Thursday, March 16, 2017

What I'm Reading Lately

I'm not one of those people who keeps a list of books I've read. This means that sometimes, I pick up a book, only to discover that I'd already started to read it and stopped. I enjoy doing these posts because it lets me remember what books I read - and why I liked them.

All of these books have an unintentional theme. They all hit on weighty topics. It's a lot to chew on, but everything is more easily digested because it's fiction.  Happy reading!

Girl in Translation by [Kwok, Jean]

This book had some serious staying power. An eleven-year-old girl and her mom immigrate from Hong Kong to Brooklyn with the help of relatives. By day, the girl is an excellent student, excelling in most subjects (except English, which she works hard to learn), but, by night, she works at her aunt and uncle's sweat shop along with her mother, often staying late into the night. It reads more memoir than novel and that, I discovered, is because Harvard grad Jean Kwok herself immigrated from Hong Kong and worked in a sweatshop. It's a compelling look into a "double life" and it offers a lot of insight into Chinese culture. I still can't shake the part about the deaf little boy. Read it. You won't be able to either. 



This is a children's book, but the story is meant for everyone. Like Kwok's book, it's inspired by a true story and it similarly explores a dark part of life - and finds light. It's set in Missouri in the 1840s. James, the boy in the story, is a freed black. He and his sister attend school in a church basement, but then in 1847 a law passes making schooling illegal for blacks, slaved or free.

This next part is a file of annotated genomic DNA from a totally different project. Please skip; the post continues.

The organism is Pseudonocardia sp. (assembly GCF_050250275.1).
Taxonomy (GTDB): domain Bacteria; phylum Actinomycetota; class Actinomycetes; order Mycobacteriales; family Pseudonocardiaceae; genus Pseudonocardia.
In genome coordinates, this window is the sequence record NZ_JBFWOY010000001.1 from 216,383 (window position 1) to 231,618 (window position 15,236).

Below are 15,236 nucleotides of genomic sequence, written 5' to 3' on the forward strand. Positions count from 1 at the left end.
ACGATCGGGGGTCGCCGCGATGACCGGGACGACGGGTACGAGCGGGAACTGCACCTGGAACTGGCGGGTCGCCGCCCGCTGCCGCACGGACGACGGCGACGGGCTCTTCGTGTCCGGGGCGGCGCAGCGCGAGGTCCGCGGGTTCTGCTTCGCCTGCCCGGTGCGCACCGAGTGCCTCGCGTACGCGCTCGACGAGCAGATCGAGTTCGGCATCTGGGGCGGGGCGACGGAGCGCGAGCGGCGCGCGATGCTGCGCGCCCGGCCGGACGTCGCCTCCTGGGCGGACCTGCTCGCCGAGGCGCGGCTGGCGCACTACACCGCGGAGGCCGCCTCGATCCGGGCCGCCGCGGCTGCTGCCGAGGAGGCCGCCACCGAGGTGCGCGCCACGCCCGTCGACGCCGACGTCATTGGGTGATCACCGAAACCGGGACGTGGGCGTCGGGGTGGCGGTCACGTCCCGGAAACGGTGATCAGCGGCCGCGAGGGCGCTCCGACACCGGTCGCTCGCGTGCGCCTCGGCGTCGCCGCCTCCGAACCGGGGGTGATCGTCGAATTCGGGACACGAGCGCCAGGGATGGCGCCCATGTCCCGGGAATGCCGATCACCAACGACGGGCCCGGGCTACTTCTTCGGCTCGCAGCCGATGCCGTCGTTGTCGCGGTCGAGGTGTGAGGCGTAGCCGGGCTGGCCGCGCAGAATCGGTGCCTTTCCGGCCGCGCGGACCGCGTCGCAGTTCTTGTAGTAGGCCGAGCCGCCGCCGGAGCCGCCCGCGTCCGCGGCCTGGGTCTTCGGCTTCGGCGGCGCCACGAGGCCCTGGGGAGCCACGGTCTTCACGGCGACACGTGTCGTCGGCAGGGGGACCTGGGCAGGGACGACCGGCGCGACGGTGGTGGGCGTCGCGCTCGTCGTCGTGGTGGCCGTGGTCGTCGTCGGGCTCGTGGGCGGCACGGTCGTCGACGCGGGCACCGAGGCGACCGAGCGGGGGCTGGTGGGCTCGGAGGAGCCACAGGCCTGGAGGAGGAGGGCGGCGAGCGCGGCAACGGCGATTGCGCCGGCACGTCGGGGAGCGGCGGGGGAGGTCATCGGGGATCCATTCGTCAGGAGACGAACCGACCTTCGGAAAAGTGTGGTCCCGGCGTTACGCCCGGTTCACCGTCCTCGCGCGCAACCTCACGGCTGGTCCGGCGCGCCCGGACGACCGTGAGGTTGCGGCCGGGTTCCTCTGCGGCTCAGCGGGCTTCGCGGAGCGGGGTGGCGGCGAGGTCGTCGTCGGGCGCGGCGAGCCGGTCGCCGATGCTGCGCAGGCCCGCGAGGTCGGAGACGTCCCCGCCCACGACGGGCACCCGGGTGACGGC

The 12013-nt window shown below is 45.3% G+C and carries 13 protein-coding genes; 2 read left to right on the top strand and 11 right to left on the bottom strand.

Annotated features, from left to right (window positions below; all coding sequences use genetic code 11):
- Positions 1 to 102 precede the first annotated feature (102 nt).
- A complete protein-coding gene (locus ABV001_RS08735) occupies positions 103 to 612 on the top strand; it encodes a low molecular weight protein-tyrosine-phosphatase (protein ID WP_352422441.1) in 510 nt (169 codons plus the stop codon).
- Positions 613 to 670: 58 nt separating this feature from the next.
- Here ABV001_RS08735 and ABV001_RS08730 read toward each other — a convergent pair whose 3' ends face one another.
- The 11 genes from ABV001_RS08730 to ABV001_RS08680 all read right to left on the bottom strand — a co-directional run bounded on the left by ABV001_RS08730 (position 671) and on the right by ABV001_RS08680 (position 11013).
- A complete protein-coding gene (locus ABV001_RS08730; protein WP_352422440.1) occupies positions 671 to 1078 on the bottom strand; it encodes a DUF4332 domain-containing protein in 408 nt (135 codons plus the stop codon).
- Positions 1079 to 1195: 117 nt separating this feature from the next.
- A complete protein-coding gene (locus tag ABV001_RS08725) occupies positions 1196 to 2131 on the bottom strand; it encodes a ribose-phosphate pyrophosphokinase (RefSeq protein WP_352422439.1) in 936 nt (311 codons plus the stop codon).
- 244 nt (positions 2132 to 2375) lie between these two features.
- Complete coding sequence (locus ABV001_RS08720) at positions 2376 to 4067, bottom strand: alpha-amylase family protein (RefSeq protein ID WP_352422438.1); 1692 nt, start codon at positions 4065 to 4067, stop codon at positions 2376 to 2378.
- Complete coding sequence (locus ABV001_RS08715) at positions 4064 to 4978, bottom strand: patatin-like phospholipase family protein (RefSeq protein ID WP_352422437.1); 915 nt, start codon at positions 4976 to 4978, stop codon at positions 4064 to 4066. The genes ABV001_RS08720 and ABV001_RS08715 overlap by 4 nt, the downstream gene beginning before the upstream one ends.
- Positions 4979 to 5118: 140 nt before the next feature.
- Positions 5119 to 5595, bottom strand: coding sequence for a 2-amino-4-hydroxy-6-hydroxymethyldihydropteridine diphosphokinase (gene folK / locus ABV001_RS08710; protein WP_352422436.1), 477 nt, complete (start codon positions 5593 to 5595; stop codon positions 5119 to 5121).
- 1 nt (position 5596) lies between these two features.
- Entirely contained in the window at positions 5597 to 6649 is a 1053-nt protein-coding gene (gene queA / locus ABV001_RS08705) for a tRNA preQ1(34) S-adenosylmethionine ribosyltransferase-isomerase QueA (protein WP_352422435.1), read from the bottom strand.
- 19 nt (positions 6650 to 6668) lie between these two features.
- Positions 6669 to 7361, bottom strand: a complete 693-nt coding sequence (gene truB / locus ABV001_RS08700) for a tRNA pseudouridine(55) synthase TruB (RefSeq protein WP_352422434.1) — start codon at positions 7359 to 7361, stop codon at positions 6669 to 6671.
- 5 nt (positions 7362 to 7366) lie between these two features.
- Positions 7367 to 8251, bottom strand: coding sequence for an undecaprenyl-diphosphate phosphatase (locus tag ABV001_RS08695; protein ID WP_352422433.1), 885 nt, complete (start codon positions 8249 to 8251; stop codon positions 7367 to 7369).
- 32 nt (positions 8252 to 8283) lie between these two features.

The reverend who taught the school finds a new way to making schooling possible, by teaching the kids out on the steamboat where they aren't bound by Missouri law. This is an important read about history, perseverance and unconventional thinking. 

The Opposite of Everyone: A Novel by [Jackson, Joshilyn]

This was the lightest of the novels I read, but it still hit on some heavy topics, like foster care and children born in the prison system. Jackson was a new-to-me author, but I'll be reading more. She has these turns of phrase that are powerful and lovely. The two-cent summary of the book is: driven divorce lawyer explores how she became a person intent on dissolving families all while finding a family of her own.  

Linking up with Modern Mrs. Darcy

3 comments:

  1. Girl in Translation looks intriguing. Maybe I'll have to pick it up. Thanks for your reviews!

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    1. I hope you like it! (I just finished her other book, Mambo in Chinatown, and it was great, too.)

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  2. I am so interested in Girl In Translation! I read Hotel on the Corner of Bitter & Sweet for the second time recently and have been wanting to read more about Asian-Americans!

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